Paul Weller's misunderstood, underappreciated '80s soul-pop outfit the Style Council are the subject of a multi-disc collection that's perfect for the uninitiated and a great nostalgia trip for those who heard it all the first time.

Music

ABBA's 'Super Trouper' at 40

ABBA's winning – if slightly uneven – seventh album Super Trouper is reissued on 45rpm vinyl for its birthday.

Music

The Mountain Goats Find New Sonic Inspiration on 'Getting Into Knives'

John Darnielle explores new sounds on his 19th studio album as the Mountain Goats—and creates his best record in years with Getting Into Knives.

Music

The 100 Best Albums of the 2000s: 60-41

PopMatters' coverage of the 2000s' best recordings continues with selections spanning Swedish progressive metal to minimalist electrosoul.

Books

Is Carl Neville's 'Eminent Domain' Worth the Effort?

In Carl Neville's latest novel, Eminent Domain, he creates complexities and then shatters them into tiny narrative bits arrayed along a non-linear timeline.

Film

Horrors in the Closet: Horrifying Heteronormative Scapegoating

The artificial connection between homosexuality and communism created the popular myth of evil and undetectable gay subversives living inside 1950s American society. Film both reflected and refracted the homophobia.

Music

Johnny Nash Refused to Remember His Place

Johnny Nash, part rock era crooner, part Motown, and part reggae, was too polite for the more militant wing of the Civil Rights movement, but he also suffered at the hands of a racist music industry that wouldn't market him as a Black heartthrob. Through it all he was himself, as he continuously refused to "remember his place".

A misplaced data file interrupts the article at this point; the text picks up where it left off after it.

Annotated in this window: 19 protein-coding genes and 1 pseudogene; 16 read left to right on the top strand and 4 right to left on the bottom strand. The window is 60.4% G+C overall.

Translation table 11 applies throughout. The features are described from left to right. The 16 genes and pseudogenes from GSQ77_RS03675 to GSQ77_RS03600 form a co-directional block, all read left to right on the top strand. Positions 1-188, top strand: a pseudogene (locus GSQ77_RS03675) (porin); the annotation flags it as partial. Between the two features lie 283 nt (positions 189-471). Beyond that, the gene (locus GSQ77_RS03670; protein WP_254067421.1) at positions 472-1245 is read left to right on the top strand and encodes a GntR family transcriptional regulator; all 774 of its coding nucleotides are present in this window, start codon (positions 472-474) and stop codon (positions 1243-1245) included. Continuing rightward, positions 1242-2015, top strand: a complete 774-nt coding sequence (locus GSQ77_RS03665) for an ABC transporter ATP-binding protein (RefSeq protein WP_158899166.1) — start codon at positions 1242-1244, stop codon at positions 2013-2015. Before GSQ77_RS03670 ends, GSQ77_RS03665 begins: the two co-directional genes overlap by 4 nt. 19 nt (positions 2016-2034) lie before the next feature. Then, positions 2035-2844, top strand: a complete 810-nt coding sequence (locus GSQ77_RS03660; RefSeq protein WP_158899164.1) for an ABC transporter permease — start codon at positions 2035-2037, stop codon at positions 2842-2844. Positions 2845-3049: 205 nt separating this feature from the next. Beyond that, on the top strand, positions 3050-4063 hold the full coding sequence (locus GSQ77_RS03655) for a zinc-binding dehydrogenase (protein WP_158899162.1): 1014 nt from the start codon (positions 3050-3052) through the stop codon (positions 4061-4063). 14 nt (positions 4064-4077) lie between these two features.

Music

John Hollenbeck Completes a Trilogy with 'Songs You Like a Lot'

The third (and final?) collaboration between a brilliant jazz composer/arranger, the Frankfurt Radio Big Band, vocalists Kate McGarry and Theo Bleckman, and the post-1950 American pop song. So great that it shivers with joy.

Music

The Return of the Rentals After Six Years Away

The Rentals release a space-themed album, Q36, with one absolute gem of a song.

Music

Matthew Murphy's Post-Wombats Project Sounds a Lot Like the Wombats (And It's a Good Thing)

While UK anxiety-pop auteurs the Wombats are currently hibernating, frontman Matthew "Murph" Murphy goes it alone with a new band, a mess of deprecating new earworms, and revived energy.

Music

The 100 Best Albums of the 2000s: 80-61

In this next segment of PopMatters' look back on the music of the 2000s, we examine works by British electronic pioneers, Americana legends, and Armenian metal provocateurs.

Music

In the Tempest's Eye: An Interview with Surfer Blood

Surfer Blood's 2010 debut put them on the map, but their critical sizzle soon faded. After a 2017 comeback of sorts, the group's new record finds them expanding their sonic by revisiting their hometown with a surprising degree of reverence.

Music

Artemis Is the Latest Jazz Supergroup

A Blue Note supergroup happens to be made up of women, exclusively. Artemis is an inconsistent outing, but it dazzles just often enough.

Books

Horrors in the Closet: A Closet Full of Monsters

A closet full of monsters is a scary place where "straight people" can safely negotiate and articulate their fascination and/or dread of "difference" in sexuality.

Music

'Wildflowers & All the Rest' Is Tom Petty's Masterpiece

Wildflowers is a masterpiece because Tom Petty was a good enough songwriter by that point to communicate exactly what was on his mind in the most devastating way possible.


Reviews
Collapse Expand Reviews



Features
Collapse Expand Features

PM Picks
Collapse Expand Pm Picks

© 1999-2020 PopMatters.com. All rights reserved.
PopMatters is wholly independent, women-owned and operated.